Robert Reich surveys the bailout mania (plus the myriad actions by the Fed intended to prop up or loan money to failing firms) and concludes:
Put it all together and at this rate, the government — that is, taxpayers — will own much of the housing, auto, and financial sectors of the economy, those sectors that are failing fastest.
Consider too that the government already finances much of the aerospace industry, which is still doing reasonably well but depends on a foreign policy that itself has been a dismal failure. And a large portion of the pharmaceutical industry and health care sector (through the Medicare and Medicaid, the Medicare drug benefit, and support of basic research). These are in bad shape as well, and it seems likely the Obama administration will try to reorganize much of them.
What’s left? Most of high-tech, entertainment, hospitality, retail, and commodities. So far, at least, we taxpayers are not propping them up. And when the economy turns up — perhaps as soon as next year, most likely later — these sectors have a good chance of rebounding.
But the others — the ones the government is coming to own or manage — are less likely to rebound as quickly, if ever. If anyone has a good argument for why the shareholders of these losers should not be cleaned out first, and their creditors and executives and directors second — before taxpayers get stuck with the astonishingly-large bill — I would like to hear it.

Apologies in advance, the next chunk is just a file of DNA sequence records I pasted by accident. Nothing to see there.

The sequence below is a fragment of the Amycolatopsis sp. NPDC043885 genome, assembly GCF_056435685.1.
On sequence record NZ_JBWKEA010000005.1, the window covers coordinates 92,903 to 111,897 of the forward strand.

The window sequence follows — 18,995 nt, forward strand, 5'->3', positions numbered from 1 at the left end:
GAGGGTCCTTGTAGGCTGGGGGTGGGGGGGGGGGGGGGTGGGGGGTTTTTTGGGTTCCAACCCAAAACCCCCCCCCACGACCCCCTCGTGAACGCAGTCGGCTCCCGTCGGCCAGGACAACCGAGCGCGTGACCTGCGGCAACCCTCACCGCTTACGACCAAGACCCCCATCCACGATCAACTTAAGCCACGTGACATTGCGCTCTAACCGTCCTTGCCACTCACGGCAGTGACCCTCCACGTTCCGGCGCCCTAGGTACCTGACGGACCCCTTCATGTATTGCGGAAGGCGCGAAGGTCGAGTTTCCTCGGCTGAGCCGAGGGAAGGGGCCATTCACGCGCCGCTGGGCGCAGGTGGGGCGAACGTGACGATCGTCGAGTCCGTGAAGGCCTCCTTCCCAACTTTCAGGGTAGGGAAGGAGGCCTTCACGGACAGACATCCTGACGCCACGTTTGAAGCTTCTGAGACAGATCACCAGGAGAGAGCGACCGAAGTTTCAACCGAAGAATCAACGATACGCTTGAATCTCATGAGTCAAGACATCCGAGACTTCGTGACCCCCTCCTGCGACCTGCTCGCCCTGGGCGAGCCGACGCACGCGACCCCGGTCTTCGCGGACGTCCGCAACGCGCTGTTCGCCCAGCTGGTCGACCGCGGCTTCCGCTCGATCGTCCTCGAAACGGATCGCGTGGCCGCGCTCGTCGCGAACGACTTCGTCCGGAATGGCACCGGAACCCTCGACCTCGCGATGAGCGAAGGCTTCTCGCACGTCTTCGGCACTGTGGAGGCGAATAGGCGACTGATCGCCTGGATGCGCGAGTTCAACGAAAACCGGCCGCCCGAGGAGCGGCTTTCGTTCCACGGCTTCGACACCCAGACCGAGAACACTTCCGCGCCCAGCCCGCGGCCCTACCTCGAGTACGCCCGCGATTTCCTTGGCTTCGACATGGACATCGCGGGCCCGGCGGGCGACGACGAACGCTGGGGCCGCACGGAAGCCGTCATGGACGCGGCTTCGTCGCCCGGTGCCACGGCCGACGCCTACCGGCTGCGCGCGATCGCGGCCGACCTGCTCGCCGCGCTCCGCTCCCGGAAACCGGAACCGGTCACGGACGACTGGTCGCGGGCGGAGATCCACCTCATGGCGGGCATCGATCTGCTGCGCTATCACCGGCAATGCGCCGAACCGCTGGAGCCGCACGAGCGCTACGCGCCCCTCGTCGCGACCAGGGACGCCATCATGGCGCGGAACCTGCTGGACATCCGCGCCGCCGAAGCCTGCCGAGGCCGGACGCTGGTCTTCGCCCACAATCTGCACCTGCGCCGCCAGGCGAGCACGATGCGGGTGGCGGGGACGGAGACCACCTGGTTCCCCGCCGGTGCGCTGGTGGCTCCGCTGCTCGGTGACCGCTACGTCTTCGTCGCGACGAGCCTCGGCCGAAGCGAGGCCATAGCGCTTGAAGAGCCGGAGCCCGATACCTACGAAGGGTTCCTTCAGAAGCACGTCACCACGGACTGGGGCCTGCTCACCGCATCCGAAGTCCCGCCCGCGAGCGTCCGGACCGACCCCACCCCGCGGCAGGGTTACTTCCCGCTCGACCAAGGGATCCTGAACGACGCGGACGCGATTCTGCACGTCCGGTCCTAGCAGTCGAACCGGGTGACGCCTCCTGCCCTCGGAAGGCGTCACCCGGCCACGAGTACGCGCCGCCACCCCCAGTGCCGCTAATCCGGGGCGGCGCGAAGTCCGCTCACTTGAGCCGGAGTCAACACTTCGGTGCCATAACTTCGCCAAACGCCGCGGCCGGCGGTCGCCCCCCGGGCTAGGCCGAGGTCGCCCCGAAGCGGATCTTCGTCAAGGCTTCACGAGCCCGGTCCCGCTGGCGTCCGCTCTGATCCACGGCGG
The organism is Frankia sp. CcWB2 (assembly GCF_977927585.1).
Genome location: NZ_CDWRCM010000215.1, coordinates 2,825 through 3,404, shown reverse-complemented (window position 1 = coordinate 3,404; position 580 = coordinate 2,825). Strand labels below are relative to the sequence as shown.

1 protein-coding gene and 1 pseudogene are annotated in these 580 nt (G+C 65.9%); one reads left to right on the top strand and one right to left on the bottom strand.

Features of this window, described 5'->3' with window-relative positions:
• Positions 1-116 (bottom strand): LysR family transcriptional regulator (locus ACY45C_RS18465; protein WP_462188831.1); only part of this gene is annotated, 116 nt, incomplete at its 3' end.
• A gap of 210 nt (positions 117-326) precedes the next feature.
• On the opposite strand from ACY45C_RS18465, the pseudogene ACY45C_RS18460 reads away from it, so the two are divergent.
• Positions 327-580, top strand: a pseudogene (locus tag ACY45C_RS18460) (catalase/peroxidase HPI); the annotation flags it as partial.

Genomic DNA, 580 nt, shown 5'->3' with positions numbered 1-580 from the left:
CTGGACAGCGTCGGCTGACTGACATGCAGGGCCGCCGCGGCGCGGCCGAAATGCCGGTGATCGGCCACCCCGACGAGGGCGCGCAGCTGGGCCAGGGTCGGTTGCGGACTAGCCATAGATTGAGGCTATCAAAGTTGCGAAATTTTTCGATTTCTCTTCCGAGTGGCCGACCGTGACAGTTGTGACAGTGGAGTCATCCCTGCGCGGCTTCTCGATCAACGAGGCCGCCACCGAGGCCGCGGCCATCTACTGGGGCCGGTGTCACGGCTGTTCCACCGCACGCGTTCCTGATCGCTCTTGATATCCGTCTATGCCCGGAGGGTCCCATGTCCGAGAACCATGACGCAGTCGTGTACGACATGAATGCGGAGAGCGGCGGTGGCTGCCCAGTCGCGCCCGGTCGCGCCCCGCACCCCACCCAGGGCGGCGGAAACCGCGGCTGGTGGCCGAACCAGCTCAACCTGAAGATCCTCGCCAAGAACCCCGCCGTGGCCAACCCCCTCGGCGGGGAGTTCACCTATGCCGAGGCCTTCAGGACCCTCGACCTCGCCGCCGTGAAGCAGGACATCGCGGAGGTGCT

It’s called Lemon Socialism. Taxpayers support the lemons. Capitalism is reserved for the winners.
If a smart liberal like Reich can figure this out and raise the alarm bell, one wonders why the new administration seems oblivious to both public opinion and sound advice on the dangers of the federal government acting like PAC-Man — gobbling up each bit of junk they find strewn in the wake of the economic crisis. Is there an overarching sense of where the cumulative impact of the bailout structure is leading us?
It is not surprising we haven’t heard much in that regard. The Treasury Secretary-nominee is a bureaucrat, albeit a skilled one, not a big picture economist who is going to put all the component parts together. But Larry Summers or Paul Volker are at the ready — and might take a break from the constant bailout activity to look at the portrait Reich paints.
Do we really want a mass of government-owned and directed businesses? And how do we pay for all the losses when the faltering firms finally go under? When the new administration comes up with comprehensive answers to these sorts of questions they’d do well to explain it to the public and the markets. That’s what the new “transparency” is all about, right?